“Days Before Rodeo” Mixtape Review

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Will Kumar

More stories from Will Kumar

Dress Code
May 20, 2019
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“Days Before Rodeo” Mixtape Review

Travis Scott has evolved into a household hip-hop name from his invigorating songs such as “SICKO MODE”, “Goosebumps”, and “Antidote”. Before these days of stardom for the young rapper, Scott planted his feet in the rap industry and separated himself from other rappers through his whimsically unique tracks.

“Days Before Rodeo”, Scott’s second mixtape, is what kickstarted his rap career and began to make a name for the Houston native. Inspired by Kid Cudi, many of Scott’s tracks are influenced by his style, such as his signature low pitched humming. Released Aug. 18, 2014, Scott’s mixtape contains 12 songs spanning just over 50 minutes, featuring artists Rich Homie Quan, Young Thug, among others.

Opening Scott’s album is “The Prayer”, which perfectly encapsulates what Scott is all about in one introductory song. Throughout the song Scott seamlessly switches between on and off-beat rapping, all the while he harmonizes with himself on the chorus. As the song concludes another aspect of Scott is put on display, one that is still present in his music today, the masterful production of his music. In the outro, the beat is reversed, and paired with extra reverb, creating a very mysterious, yet astonishing, atmosphere.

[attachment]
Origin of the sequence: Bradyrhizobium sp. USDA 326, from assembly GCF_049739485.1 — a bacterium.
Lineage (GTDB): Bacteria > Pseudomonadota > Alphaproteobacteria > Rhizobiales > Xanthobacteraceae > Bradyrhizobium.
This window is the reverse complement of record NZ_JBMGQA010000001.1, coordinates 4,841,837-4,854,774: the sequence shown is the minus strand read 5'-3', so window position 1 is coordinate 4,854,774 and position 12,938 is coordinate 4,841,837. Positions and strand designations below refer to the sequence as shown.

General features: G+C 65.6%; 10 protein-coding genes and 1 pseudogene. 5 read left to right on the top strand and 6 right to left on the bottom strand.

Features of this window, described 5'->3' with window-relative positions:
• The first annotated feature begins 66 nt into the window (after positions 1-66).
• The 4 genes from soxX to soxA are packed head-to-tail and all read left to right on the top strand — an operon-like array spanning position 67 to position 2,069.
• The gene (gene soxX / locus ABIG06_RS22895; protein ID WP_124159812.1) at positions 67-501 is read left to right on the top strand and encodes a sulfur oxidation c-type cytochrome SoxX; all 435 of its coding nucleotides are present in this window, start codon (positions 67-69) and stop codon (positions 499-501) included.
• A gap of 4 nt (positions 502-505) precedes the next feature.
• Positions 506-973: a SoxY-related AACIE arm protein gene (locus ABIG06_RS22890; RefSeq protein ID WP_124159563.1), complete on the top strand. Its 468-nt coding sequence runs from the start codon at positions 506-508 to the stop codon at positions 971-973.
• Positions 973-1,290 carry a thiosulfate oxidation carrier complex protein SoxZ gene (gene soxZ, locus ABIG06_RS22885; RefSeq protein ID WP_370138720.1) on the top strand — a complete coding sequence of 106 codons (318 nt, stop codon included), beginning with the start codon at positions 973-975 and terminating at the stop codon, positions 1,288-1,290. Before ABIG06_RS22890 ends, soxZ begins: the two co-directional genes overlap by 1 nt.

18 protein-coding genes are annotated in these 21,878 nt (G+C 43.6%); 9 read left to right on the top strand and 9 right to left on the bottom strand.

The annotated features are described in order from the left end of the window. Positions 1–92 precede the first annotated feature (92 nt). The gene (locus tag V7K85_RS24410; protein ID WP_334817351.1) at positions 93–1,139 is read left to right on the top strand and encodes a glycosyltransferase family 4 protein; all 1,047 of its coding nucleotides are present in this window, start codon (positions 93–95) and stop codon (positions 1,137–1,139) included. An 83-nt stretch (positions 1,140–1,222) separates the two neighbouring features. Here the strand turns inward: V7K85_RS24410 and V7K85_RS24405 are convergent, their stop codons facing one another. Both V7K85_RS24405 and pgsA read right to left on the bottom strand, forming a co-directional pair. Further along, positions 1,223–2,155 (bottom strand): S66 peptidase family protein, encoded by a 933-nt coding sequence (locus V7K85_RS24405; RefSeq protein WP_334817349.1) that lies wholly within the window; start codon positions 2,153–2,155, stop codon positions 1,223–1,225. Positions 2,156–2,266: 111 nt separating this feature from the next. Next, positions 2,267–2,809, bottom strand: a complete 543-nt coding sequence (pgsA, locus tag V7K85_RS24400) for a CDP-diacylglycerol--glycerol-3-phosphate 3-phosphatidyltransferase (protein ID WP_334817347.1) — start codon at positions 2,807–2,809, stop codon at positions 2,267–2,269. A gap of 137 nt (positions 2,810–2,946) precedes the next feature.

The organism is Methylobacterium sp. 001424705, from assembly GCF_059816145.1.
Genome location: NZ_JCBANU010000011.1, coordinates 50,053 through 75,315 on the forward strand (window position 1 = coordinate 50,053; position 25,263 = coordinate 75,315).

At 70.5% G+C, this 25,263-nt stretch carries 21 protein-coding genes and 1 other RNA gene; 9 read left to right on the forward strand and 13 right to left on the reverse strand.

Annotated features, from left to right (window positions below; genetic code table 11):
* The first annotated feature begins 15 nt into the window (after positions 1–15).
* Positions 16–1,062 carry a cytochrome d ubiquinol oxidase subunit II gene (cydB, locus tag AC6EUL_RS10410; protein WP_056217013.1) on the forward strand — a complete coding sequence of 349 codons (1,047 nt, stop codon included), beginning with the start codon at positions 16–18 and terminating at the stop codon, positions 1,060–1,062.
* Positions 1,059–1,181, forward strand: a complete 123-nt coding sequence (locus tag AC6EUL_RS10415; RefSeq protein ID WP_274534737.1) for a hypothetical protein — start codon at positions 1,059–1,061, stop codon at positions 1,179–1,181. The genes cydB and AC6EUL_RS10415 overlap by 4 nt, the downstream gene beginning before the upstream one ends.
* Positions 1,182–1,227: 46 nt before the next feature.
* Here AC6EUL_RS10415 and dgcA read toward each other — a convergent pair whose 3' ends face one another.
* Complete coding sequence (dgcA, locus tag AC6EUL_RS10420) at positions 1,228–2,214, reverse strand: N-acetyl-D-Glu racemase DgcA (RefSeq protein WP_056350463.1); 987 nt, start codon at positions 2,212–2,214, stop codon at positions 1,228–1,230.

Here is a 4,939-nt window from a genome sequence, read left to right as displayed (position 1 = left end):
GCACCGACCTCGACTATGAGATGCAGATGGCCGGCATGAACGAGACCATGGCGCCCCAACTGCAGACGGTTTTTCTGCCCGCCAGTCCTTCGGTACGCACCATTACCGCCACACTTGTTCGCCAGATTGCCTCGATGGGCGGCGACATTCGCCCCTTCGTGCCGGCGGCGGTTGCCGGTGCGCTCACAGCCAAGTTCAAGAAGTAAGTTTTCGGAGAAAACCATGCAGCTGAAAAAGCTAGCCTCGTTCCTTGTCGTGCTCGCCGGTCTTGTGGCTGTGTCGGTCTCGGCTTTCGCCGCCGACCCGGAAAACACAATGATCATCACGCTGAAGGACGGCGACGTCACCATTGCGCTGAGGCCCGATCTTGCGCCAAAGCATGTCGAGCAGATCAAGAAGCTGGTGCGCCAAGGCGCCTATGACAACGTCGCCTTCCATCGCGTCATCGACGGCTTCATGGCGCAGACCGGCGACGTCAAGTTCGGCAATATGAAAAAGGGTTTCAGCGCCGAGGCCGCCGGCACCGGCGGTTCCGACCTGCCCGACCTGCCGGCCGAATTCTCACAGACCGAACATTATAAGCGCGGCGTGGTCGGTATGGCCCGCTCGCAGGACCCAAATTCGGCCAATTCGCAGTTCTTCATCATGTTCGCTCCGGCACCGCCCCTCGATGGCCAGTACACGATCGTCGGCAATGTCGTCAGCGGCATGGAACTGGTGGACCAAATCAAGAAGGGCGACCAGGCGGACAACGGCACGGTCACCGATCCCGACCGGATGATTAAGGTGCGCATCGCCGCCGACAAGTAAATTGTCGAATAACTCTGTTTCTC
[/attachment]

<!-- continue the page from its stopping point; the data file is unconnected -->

Following is the standout track “Mamacita” which features his good friends and collaborators Young Thug and Rich Homie Quan. An ode to the beautiful girls of his hometown in Houston, Scott raps “Mamacita, I really need you, need you, need you right now.”

“Drugs You Should Try It” captures Scott and his raw emotions. Scott hums over soft guitar strumming, providing a solemn feel to the track. Scott raps about his uncertainty about where to go or what to do next with himself, seeking to consult his past girlfriends for advice. Although he is uncertain about that, there is always one certainty in his life: drugs. “I’ve been down and lost for days, I’m glad I found you on the way,” Scott harps.

Another hit off of the mixtape is “Skyfall”; produced by Metro Boomin and featuring Young Thug. The instrumental gives the song a dark feel to it, and Scott hums in a low pitch voice, giving the song an even more ominous feel. “I’m trapped in my conscious, the drugs keep on calling, the sky keeps on falling,” Scott sings during the chorus.

Travis Scott hasn’t always been the flamboyant rap star that we see him as today. A look back at his origins shows how far Scott has come as a rapper, and the successes that it has brought him.

 

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